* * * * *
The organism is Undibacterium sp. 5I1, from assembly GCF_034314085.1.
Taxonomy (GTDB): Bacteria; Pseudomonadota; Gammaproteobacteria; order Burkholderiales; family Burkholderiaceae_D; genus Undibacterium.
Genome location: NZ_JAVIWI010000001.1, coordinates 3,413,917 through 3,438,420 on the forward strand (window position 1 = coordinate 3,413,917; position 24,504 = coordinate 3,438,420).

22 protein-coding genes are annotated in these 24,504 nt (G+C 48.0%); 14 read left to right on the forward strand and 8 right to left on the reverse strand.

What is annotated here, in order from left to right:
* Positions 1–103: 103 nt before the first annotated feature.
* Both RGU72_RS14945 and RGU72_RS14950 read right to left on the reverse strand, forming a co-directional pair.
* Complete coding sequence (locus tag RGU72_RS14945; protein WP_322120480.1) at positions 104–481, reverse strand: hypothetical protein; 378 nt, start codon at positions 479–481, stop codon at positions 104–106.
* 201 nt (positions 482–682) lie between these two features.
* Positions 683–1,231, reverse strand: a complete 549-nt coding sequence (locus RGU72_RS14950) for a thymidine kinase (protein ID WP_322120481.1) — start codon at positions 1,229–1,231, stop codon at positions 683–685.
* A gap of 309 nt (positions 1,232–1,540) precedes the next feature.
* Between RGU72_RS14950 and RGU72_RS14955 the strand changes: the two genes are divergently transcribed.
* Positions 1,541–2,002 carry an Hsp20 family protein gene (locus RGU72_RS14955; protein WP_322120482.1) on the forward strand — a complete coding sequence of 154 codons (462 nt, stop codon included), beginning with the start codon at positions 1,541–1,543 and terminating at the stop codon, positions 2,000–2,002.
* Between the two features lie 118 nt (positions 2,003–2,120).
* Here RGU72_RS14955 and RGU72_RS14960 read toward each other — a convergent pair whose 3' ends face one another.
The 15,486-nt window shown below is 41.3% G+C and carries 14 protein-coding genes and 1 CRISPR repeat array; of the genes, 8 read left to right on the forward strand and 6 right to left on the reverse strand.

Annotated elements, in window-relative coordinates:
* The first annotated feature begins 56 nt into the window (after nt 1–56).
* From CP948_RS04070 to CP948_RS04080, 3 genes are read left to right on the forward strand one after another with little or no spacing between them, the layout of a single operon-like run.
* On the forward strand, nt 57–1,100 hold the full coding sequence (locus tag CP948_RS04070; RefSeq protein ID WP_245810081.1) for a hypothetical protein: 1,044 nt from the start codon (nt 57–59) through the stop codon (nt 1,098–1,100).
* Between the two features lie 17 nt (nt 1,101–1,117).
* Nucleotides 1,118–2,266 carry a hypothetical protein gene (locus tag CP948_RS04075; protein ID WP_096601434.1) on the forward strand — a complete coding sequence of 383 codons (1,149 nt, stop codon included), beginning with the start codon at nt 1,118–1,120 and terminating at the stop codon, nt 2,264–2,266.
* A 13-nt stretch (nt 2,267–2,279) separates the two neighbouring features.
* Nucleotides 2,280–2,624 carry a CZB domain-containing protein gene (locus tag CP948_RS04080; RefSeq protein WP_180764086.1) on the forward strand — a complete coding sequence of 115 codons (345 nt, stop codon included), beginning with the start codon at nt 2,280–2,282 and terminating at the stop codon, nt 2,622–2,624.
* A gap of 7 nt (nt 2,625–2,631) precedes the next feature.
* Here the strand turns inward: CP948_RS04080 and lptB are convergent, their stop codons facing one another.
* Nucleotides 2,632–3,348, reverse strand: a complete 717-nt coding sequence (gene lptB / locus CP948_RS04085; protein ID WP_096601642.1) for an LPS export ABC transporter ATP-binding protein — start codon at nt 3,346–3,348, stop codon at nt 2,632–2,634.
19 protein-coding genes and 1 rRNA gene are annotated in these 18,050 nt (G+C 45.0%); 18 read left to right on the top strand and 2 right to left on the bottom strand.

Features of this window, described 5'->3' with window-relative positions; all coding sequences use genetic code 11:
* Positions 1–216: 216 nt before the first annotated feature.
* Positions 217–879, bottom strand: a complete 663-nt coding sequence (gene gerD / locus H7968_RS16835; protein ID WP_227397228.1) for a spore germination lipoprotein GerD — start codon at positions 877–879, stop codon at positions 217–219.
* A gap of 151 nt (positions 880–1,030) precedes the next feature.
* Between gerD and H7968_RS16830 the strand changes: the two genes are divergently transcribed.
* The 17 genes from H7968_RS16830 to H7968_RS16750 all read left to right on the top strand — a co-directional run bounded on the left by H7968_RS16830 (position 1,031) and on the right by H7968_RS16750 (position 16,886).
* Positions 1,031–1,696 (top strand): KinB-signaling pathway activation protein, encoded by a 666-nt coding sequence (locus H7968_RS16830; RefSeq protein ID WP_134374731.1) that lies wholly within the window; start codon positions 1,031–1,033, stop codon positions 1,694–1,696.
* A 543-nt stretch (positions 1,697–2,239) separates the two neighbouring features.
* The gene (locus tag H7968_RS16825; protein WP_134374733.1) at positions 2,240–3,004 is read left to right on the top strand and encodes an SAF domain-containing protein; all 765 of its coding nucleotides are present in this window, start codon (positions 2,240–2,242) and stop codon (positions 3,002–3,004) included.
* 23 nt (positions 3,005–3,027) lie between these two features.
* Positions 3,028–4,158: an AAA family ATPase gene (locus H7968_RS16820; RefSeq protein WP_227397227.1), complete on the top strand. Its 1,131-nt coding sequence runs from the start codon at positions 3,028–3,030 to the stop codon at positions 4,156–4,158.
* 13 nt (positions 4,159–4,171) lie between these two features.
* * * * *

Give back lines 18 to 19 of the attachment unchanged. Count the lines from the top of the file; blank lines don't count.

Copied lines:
* The first annotated feature begins 56 nt into the window (after nt 1–56).
* From CP948_RS04070 to CP948_RS04080, 3 genes are read left to right on the forward strand one after another with little or no spacing between them, the layout of a single operon-like run.